You can make any definitions you like so why accept the ones which make life hard for you?

    It can also be a bit sobering to contemplate that as difficult as students generally find the math of physics in general, it is no where near as difficult as it could have been. This is as simple as we've been able to get it so far. Could it be simpler? Working on it!
  11. Jun 12, 2012 #10
    Excellent! I was going to post links to the entropic-gravity debate, but I was too lazy. I hope it's not too far off-topic... but this thread is getting pretty philosophical, so I think it's perfect.
  12. Aug 28, 2012 #11
    Think of it this way! I am a Professional fighter. I am working in the ring with you and we are just sparing so I am not wanting to knock you out. My mass is 235 pounds. If I stick out my arm and just twist my body you get hit with 235 pounds. That is with no speed. So it is a easy punch to take. Now I am working in the ring with one of my opponents and my job as a Professional fighter is to win and one of the easiest ways and quickest ways it to knock the guy out. So to throw my right fist as fast as possible, I dig deep with my right foot pushing off the floor propelling my body forward, which increases the speed of my twisting 235 pound body, and I unleash my right hand as fast as possible creating a straight stiff arm until his chin connects with my knuckles. This means that the speed of my punch has greatly increased the power of my punch! Therefore, Force= Mass x acceleration..... The faster I throw my punches the harder your gonna feel every pound behind it!
  13. Aug 28, 2012 #12


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    The problem with this approach is that it doesn't actually simplify things, which is what Physics attempts to do. Your right hand is not just an accelerated mass; it is joined to your body by your great chunky, well trained, muscles, which have mass, in themselves and are also providing varying force throughout the punch. As you say, you use your body, arms and feet (plus friction with the ground) to optimise the grief you give someone. It's really too complex to analyse in a simple equation.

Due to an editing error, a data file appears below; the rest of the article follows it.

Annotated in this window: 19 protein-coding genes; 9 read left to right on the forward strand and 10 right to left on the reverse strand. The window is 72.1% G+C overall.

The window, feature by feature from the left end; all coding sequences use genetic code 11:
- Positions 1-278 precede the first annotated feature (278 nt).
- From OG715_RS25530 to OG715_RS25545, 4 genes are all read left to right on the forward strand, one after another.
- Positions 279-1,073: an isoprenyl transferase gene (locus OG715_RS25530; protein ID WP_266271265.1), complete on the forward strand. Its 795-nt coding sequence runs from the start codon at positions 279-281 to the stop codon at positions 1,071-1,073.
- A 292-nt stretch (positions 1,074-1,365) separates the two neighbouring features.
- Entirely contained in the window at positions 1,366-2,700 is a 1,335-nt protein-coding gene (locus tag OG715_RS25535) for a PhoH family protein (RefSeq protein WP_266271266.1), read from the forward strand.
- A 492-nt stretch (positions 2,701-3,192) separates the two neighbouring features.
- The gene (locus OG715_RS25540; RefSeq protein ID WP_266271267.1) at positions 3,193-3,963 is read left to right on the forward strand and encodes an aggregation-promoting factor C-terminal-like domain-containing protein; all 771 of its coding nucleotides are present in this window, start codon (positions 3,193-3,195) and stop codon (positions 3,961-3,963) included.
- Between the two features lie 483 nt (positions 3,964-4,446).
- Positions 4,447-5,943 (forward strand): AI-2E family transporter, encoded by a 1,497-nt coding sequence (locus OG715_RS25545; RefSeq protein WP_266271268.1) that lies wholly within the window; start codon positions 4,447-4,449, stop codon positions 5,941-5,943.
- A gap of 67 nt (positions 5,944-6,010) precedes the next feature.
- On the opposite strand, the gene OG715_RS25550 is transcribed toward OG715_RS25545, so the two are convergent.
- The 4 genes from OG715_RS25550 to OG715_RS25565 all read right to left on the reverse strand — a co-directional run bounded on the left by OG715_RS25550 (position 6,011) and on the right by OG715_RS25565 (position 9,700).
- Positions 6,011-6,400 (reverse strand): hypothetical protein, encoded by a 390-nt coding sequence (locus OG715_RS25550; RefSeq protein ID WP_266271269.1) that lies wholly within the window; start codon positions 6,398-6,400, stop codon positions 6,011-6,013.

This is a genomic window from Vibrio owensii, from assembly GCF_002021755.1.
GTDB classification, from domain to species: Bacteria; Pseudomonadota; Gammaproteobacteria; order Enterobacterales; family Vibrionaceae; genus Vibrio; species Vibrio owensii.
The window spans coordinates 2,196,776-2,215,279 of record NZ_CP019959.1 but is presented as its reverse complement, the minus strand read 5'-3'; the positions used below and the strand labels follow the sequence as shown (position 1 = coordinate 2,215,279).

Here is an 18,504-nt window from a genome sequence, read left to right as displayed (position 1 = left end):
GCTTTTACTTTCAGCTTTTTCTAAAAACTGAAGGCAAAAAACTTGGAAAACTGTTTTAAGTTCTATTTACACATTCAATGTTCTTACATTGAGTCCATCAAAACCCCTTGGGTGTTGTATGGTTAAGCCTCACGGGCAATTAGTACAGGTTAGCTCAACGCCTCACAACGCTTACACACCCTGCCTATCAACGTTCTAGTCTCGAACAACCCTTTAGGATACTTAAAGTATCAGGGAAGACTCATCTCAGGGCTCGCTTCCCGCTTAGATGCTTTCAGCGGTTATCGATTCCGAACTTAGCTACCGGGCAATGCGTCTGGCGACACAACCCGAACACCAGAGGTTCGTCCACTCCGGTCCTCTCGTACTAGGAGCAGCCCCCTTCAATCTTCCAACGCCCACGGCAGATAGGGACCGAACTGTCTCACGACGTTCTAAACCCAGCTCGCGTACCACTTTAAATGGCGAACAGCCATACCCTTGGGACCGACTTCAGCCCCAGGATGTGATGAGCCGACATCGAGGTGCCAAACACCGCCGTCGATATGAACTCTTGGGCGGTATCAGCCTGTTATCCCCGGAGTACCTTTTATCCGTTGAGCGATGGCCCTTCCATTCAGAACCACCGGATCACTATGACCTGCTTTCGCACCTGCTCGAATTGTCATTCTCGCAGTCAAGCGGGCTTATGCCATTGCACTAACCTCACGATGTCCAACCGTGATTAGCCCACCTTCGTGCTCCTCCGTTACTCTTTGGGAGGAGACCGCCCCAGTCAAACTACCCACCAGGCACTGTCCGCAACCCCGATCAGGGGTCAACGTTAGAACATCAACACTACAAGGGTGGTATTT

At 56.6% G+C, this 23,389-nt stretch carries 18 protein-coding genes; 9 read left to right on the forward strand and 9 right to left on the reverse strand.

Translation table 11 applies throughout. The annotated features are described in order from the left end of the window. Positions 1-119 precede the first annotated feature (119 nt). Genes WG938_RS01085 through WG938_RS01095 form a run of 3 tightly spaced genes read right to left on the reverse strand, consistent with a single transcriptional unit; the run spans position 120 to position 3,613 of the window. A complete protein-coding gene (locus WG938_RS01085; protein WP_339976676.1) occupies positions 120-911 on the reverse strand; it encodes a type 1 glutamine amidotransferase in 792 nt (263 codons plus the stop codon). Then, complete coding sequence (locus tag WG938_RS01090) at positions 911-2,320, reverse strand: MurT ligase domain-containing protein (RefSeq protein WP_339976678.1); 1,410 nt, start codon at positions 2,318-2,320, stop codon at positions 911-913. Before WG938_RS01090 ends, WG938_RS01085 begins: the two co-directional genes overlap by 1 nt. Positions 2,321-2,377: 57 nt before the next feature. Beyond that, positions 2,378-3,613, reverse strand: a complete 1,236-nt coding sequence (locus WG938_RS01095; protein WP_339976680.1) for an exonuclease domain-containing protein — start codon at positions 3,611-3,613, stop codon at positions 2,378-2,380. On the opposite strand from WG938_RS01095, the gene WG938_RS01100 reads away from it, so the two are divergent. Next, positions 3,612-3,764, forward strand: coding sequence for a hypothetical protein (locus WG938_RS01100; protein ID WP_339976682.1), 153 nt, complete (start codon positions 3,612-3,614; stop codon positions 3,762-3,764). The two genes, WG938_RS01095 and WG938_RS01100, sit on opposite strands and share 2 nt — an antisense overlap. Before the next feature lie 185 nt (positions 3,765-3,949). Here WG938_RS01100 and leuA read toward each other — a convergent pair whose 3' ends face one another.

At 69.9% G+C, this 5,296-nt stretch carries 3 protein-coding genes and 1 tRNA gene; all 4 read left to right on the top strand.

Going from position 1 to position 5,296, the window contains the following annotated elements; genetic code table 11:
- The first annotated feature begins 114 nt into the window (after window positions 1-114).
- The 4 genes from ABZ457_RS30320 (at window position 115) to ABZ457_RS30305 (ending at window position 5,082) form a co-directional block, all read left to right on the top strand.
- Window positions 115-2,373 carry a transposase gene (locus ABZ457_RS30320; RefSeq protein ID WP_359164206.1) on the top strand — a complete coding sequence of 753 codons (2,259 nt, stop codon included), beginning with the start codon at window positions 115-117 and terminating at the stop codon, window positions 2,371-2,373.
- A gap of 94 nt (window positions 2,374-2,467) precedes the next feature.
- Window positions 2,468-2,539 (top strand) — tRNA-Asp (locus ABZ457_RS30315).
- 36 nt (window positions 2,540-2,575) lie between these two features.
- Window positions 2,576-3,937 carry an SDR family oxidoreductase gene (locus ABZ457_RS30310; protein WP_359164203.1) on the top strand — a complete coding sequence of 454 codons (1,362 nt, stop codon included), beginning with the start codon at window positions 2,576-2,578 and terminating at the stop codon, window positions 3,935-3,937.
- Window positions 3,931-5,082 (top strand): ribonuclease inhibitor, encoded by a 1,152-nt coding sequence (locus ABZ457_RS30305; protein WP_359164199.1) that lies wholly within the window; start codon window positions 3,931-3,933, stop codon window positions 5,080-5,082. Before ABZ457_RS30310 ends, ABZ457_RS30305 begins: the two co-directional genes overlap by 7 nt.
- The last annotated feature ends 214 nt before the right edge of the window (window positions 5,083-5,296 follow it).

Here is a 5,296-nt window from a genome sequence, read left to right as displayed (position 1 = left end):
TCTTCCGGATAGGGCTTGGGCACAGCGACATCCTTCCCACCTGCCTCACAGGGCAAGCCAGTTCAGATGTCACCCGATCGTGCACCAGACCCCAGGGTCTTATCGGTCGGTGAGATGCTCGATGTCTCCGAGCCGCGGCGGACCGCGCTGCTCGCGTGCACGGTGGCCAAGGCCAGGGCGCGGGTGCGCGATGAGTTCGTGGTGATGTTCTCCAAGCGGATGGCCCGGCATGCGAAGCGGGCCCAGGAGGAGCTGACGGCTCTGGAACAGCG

We've had a number of threads about weight lifting and trying to link what goes on with simple principles of Mechanics and even that is pretty well impossible. You are adding an extra dimension in the form of a collision at the end of it all.
    Newton's Laws deal with single objects and forces acting on them. They can be expanded into more complex situations, of course, but they are best used to explain simple situations like rockets, falling stones and, colliding billiard balls. I'm not wimping out of this but just suggesting that a simpler model would be a better way into understanding this stuff. :smile:

    I could ask you consider whether putting a horse shoe inside your glove would help and why. Then I could ask how massive could you make this horse shoe before the extra mass on your arm would mess up your fighting ability. It soon turns into a very hard problem to solve using simple principles.
  14. Aug 28, 2012 #13

    Simon Bridge

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    We haven't actually heard back from OP yet either.
    Though it can be fun testing out your own ideas by trying to answer these things.
  15. Aug 29, 2012 #14
    The OP touched upon what I think is the essence of the Physical Law.

    In my opinion, a physical Law is a mathematical relationship between physical quantities.

    Viewed as a dimensional equality, this relationship enables one to define the dimension of one of the involved quantities through the dimensions of the others. In case of 2nd Newton's Law, it is customary to define the dimension of force through the dimensions of mass, and acceleration.